Friday, June 18, 2021

U.S. imports of honey have surged by 73 percent in the last 10 years, reaching a near-record 433 million pounds in 2020. While domestic honey production has remained stable at around 156 million pounds per year, American consumers’ taste for honey and honey-sweetened products has grown. Imports now comprise a majority of total U.S. honey supplies. In 2020, imports accounted for 70 percent of total honey available for use in the United States, up from 54 percent in 2010. Since 2010, leading suppliers of imported honey by market share have varied, with Vietnam rising to the top position in 2020, followed by Argentina, India, Brazil, and Ukraine. Combined, these top 5 suppliers represented 88 percent of all imports in 2020. The growing volume of imports in the U.S. honey market has not been without controversy. In April 2021, U.S. producers filed anti-dumping petitions with the U.S. International Trade Commission (ITC) against several top supplying countries. The preliminary ruling found reasonable indication that imports of raw honey from Argentina, Brazil, India, Ukraine, and Vietnam allegedly sold in the United States at less than fair value have materially injured the U.S. honey industry. The Department of Commerce will issue a report containing its preliminary anti-dumping duty determinations on honey imports later this year. This chart is drawn from the USDA, Economic Research Service’s (ERS) Sugar and Sweetener Outlook, June 2021. See also ERS report, Honey Bees on the Move: From Pollination to Honey Production and Back, published in June 2021.

China’s imports of corn and several corn substitutes rebounded in 2020

Wednesday, June 16, 2021

China’s corn imports jumped to a record 11.3 million metric tons in 2020, more than twice the volume imported in past years. The increase reflected rapidly increasing Chinese corn prices and China’s commitment to buy U.S. agricultural products under the Phase One trade agreement between China and the United States. Corn is the predominant ingredient in China’s growing animal feed production and is widely used in other food, starch, and alcohol products. In past years, a cumbersome import quota made it difficult for Chinese feed mills and processors to import corn, so they often imported substitutes such as sorghum, barley, distillers’ grains, cassava, and field peas that have low prices and no quotas. Imports of all feed ingredients were relatively low during 2019 because of high tariffs on U.S. commodities and a lull in feed demand due to a disease epidemic that reduced China’s swine herd. In 2020, imports of corn and its substitutes increased to a combined total of more than 30 million metric tons. Large purchases by Chinese state-owned companies and a rapid increase in Chinese corn prices appear to have driven the increase in corn imports—which exceeded the quota for the first time. Rebuilding of the swine herd and waivers of retaliatory tariffs on U.S. sorghum may have contributed to the increase in imports of substitutes. However, imports of U.S. distillers’ grains were still constrained by high duties imposed by a 2016 Chinese anti-dumping investigation. This chart appeared in the USDA, Economic Research Service’s Feed Outlook, May 2021.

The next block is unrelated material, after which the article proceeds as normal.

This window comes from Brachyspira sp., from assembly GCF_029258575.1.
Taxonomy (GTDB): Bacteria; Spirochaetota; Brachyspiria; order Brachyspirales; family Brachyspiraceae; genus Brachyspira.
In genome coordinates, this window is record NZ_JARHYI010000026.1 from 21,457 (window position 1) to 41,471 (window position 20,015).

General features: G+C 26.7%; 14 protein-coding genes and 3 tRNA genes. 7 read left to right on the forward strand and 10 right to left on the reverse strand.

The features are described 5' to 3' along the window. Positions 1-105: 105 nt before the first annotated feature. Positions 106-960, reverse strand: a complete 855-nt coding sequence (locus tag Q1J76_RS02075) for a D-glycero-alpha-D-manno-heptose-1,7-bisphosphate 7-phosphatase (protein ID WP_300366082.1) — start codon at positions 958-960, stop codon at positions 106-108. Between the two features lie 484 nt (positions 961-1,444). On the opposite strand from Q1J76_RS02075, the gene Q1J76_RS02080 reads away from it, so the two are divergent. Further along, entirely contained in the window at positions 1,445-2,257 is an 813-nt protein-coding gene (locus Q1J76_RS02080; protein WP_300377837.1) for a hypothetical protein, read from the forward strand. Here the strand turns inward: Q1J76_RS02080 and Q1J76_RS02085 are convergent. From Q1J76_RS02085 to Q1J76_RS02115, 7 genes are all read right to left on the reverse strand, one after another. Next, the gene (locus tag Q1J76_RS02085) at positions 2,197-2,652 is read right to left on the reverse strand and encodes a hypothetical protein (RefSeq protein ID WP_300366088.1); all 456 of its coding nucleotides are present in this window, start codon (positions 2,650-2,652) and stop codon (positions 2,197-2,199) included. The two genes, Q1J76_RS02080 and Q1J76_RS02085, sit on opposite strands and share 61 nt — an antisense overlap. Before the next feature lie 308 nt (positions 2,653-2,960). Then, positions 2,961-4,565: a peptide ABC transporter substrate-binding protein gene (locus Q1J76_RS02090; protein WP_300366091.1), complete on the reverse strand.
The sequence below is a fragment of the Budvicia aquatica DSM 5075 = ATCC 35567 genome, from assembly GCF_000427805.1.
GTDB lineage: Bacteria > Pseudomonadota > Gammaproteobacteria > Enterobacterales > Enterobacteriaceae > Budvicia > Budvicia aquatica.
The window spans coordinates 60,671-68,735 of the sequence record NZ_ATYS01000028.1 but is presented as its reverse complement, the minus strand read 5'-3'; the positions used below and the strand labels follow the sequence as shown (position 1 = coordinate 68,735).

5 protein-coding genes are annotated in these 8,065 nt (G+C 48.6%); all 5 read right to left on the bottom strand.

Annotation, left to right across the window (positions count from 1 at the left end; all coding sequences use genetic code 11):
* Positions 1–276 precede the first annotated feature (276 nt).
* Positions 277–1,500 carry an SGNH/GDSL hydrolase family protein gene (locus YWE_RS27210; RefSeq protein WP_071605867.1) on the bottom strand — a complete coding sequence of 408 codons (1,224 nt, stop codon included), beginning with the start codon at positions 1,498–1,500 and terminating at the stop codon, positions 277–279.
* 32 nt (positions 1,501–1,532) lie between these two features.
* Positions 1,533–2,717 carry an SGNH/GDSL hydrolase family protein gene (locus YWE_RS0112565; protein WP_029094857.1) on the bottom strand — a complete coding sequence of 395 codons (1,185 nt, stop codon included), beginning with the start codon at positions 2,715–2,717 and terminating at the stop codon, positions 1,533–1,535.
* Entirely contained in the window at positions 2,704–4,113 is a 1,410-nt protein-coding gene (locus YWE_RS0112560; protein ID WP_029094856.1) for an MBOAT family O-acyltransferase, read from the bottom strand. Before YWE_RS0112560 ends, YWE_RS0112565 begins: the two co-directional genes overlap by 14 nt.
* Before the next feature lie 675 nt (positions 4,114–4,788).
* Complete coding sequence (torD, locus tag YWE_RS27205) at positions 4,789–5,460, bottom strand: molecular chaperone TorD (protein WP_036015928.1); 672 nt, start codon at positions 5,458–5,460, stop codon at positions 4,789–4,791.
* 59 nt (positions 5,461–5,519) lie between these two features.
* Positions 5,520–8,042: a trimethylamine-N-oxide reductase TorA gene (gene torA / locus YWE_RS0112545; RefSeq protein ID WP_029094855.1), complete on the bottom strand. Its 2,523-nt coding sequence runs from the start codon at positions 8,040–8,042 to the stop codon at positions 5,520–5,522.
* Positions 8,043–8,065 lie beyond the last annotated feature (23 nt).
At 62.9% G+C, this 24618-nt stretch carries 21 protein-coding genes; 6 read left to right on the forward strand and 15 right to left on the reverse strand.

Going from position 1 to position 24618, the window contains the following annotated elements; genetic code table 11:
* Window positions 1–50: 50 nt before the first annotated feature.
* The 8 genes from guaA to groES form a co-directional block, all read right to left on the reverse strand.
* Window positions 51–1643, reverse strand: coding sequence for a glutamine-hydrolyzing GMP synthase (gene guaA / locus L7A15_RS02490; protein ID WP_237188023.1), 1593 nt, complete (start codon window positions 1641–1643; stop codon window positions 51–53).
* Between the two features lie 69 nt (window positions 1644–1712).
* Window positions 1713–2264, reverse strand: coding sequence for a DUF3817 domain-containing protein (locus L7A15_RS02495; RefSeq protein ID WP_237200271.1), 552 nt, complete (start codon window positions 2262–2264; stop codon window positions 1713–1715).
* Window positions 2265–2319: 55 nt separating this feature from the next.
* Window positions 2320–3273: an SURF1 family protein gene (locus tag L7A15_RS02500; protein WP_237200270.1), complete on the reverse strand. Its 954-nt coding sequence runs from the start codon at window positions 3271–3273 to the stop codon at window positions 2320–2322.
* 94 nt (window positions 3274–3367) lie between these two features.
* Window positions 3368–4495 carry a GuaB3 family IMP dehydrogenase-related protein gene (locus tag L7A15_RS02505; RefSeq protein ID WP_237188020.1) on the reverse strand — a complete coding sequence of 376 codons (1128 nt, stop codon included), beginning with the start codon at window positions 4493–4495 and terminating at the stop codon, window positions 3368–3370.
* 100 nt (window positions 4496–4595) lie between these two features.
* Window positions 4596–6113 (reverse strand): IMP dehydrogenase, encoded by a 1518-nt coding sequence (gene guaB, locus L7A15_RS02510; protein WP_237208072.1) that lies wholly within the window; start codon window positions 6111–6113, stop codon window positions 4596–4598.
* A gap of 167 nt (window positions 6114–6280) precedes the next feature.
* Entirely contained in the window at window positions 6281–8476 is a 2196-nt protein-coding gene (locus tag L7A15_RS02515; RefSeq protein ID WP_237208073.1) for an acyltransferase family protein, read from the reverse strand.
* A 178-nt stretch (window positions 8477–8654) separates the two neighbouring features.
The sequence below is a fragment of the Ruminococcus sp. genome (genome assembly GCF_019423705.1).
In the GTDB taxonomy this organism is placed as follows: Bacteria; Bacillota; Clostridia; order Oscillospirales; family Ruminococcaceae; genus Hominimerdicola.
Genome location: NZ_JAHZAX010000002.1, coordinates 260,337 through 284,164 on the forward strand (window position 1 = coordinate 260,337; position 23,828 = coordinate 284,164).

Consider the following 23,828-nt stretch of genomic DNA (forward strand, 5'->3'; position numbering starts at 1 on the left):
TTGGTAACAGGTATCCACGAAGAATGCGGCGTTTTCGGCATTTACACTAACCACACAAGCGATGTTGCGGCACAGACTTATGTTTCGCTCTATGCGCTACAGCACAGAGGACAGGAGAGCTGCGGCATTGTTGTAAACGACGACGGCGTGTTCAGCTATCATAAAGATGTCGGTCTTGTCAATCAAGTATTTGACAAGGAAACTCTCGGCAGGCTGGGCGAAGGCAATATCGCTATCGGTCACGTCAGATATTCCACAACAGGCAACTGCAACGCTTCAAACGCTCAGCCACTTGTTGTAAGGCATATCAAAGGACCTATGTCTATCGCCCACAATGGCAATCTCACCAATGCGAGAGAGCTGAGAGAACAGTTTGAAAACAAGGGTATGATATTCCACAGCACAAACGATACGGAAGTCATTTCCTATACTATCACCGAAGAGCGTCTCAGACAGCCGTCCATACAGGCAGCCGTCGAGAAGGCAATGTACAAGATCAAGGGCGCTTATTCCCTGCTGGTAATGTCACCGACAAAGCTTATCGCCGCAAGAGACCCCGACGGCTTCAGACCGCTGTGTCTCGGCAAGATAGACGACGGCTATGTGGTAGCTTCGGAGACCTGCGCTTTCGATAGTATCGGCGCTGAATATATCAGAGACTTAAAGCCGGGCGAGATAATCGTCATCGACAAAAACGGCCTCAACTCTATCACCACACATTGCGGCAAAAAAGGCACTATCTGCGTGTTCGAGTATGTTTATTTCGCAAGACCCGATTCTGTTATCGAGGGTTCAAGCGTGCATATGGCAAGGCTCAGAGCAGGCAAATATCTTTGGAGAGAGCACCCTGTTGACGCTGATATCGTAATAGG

Average age of hired farm workforce increased from 2006 to 2019

Monday, June 14, 2021

With fewer young immigrants entering the U.S. farm workforce, the average age of foreign-born hired farmworkers rose in 2019. That, in turn, pulled up the average age for the U.S. farm workforce as a whole. According to the latest data from the American Community Survey, the average age of foreign-born farmworkers increased by nearly 7 years from 2006 to 2019, from 35.7 to 41.6 years. In contrast, the average age for farmworkers born in the United States remained roughly constant over the same period. The average age of all farmworkers increased from 35.8 years in 2006 to 39.5 years in 2019. U.S. farmworkers, who make up less than 1 percent of the Nation’s workforce, are more likely to be Hispanic of Mexican origin and less likely to be citizens than are workers in occupations other than agriculture, according to the American Community Survey. This chart updates data found in the October 2020 Amber Waves data feature, “U.S. Farm Employers Respond to Labor Market Changes With Higher Wages, Use of Visa Program, and More Women Workers.”